But in a surprising turn of events, let’s forget all of that fundamental nonsense and get technical. I know, math after a long weekend? It’s inhumane — torture!
But is now the right time to buy SPOT stock, like Keybanc recommends? After the stock’s 25% rally off of those share buybacks? I mean, jeez, even Spotify timed that buy better, Keybanc…
SPOT shares just broke out of a downtrend of lower highs and lower lows and are now heading toward resistance at $270. What this sets up is another short-term peak for SPOT. So, while analysts might be right about Spotify’s sub growth, which will be good for the company … right now is far from the best time to buy in.
If you were bullish on SPOT, I’d wait until it pulls back to $250, see if buying support is really there after all … and then look to buy in.
Better: I Got Bugs … Bugs In My Room
Spotify isn’t the only stock jumping higher on that ever-elusive analyst attention. No, today’s other top dog on the Street is pest-control expert Terminix Global (NYSE: TMX). If you couldn’t tell, this week is starting sloooow.
This might be the first time we’ve talked about Terminix in Great Stuff — frankly, what is there to say? It kills bugs. That’s it. And I try and avoid thinking about the creepy crawlies myself until I’m called to the domestic front line for bug or spider duty.
BofA Securities Analyst Gary Bisbee believes that TMX’s recent 20% post-earnings sell-off makes the stock a buying opportunity. Bisbee double upgraded TMX from underperform to buy and raised his price target from $47 to $49.
TMX is up 7% on the news, and while a double upgrade is all nice and dandy, none of this is what I wanted to talk about today with Terminix. BofA rates Terminix higher as a turnaround play, which is fine … but what if there was a more interesting angle to investing in Terminix?
Surprise: It’s climate change.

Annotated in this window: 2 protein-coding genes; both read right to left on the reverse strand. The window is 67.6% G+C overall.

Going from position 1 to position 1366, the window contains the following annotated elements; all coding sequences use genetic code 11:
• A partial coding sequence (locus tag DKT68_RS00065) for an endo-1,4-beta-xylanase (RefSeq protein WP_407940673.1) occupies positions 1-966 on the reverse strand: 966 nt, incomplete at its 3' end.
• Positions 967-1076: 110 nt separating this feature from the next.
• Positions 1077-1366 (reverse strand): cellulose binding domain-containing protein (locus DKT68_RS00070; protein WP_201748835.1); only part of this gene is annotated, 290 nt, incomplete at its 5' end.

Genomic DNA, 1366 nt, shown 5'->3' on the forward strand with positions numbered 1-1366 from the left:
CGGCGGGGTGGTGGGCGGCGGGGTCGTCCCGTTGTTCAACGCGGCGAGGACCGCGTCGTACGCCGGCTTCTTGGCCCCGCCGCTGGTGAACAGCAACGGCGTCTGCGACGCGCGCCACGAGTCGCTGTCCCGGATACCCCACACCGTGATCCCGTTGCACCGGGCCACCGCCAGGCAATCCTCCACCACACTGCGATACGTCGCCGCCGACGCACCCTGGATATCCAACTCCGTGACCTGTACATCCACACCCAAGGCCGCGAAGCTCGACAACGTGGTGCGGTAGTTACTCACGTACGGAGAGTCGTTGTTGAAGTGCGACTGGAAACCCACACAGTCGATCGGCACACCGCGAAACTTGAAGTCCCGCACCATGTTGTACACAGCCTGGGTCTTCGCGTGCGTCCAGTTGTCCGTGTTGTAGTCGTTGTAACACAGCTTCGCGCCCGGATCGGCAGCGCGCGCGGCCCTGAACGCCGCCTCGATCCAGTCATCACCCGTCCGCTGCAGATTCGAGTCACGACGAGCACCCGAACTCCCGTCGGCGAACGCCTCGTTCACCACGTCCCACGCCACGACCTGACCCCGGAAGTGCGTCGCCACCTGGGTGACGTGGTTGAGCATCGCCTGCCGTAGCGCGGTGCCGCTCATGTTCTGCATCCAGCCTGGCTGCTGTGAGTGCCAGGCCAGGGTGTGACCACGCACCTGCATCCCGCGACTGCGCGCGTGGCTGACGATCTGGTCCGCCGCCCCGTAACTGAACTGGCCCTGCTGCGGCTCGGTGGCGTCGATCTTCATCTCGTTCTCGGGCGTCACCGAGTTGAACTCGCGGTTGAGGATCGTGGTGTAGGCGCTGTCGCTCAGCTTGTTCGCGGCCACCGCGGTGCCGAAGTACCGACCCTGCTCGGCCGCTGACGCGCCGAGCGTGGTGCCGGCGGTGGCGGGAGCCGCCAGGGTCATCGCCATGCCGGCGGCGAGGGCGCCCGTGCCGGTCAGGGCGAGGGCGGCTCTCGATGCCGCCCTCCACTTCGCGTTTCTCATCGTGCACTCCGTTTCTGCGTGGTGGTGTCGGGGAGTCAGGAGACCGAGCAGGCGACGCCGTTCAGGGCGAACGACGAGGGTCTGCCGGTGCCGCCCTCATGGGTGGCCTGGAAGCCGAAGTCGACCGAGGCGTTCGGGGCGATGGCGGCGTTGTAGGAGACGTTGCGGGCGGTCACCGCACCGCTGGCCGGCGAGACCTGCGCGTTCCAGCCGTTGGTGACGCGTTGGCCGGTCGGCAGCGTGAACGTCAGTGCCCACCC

Hotter temperatures mean more bugs … in your house. And personally, I’m a bit tired of being the resident exterminator. (Shout-out to my palmetto-bug-killing Great Ones out there — everybody’s a gangster until the roach flies at your face.)
Terminix will face increasing demand as bug problems get worse. You can try to DIY pretty much every other home improvement or repair situation … but pest control? Leave it to the brave and willing.
You don’t have to be an ultra-prepper, getting your bunker ready, to start thinking about climate change plays. I’m sorry we had to get all apocalyptic today, but what are you gonna do. Some say the only things left after the world ends will be the roaches and Ozzy running Terminix. Whether Keith Richards is on Ozzy’s side or the roaches’ side remains to be seen.
So, short of snatching up property around the Great Lakes, what else can you do to keep making bank as the Earth burns to a crisp? Buy pest control stocks, apparently. At least we’re not getting into water futures … or pulling a Nestlé.
Best: Love Is All You Need
Once upon a time — way back in the olden days before the internet took over everything — you actually had to leave your house and participate in the real world to date someone outside of your immediate social circle. Oh, the horror!
Sure, dating wasn’t all chance romantic encounters in bookstores and coffee shops like ‘90s rom-coms would have you believe … but there was a certain je ne sais quoi in not knowing when Cupid’s arrow might strike.
But now, thanks to online dating companies like Match Group (Nasdaq: MTCH), you can find your future life partner from the comfort of your own home … or at least someone to go see the new Spider-Man: No Way Home movie with. (Seriously, this movie looks amazing!)
For all you Great Ones blissfully avoiding the online dating scene, Match Group is the parent company of dating pioneer Match.com. But the brand has grown to include popular dating apps Tinder, Hinge, Plenty of Fish and OkCupid, among others.